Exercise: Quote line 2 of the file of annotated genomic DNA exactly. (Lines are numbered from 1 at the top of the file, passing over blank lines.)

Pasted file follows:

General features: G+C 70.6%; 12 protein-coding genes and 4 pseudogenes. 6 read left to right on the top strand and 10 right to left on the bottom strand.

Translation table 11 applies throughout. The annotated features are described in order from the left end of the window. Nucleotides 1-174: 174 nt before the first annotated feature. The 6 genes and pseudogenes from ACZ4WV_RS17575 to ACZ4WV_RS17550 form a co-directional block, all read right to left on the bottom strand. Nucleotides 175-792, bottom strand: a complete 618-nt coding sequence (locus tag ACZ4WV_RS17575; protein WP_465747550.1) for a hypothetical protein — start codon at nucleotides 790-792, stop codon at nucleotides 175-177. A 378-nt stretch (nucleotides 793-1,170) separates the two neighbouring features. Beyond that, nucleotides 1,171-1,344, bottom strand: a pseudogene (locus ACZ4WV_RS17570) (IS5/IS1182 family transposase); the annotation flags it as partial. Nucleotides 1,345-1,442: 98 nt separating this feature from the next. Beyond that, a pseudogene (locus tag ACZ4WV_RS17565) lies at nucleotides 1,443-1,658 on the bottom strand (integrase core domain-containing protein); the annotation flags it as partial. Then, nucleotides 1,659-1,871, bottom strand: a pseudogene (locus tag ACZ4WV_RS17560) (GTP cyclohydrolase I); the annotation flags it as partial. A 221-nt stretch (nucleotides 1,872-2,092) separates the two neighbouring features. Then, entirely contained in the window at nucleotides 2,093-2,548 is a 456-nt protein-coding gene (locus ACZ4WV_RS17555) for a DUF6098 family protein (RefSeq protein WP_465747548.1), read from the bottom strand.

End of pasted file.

Translation table 11 applies throughout. The annotated features are described in order from the left end of the window. Nucleotides 1-174: 174 nt before the first annotated feature. The 6 genes and pseudogenes from ACZ4WV_RS17575 to ACZ4WV_RS17550 form a co-directional block, all read right to left on the bottom strand. Nucleotides 175-792, bottom strand: a complete 618-nt coding sequence (locus tag ACZ4WV_RS17575; protein WP_465747550.1) for a hypothetical protein — start codon at nucleotides 790-792, stop codon at nucleotides 175-177. A 378-nt stretch (nucleotides 793-1,170) separates the two neighbouring features. Beyond that, nucleotides 1,171-1,344, bottom strand: a pseudogene (locus ACZ4WV_RS17570) (IS5/IS1182 family transposase); the annotation flags it as partial. Nucleotides 1,345-1,442: 98 nt separating this feature from the next. Beyond that, a pseudogene (locus tag ACZ4WV_RS17565) lies at nucleotides 1,443-1,658 on the bottom strand (integrase core domain-containing protein); the annotation flags it as partial. Then, nucleotides 1,659-1,871, bottom strand: a pseudogene (locus tag ACZ4WV_RS17560) (GTP cyclohydrolase I); the annotation flags it as partial. A 221-nt stretch (nucleotides 1,872-2,092) separates the two neighbouring features. Then, entirely contained in the window at nucleotides 2,093-2,548 is a 456-nt protein-coding gene (locus ACZ4WV_RS17555) for a DUF6098 family protein (RefSeq protein WP_465747548.1), read from the bottom strand.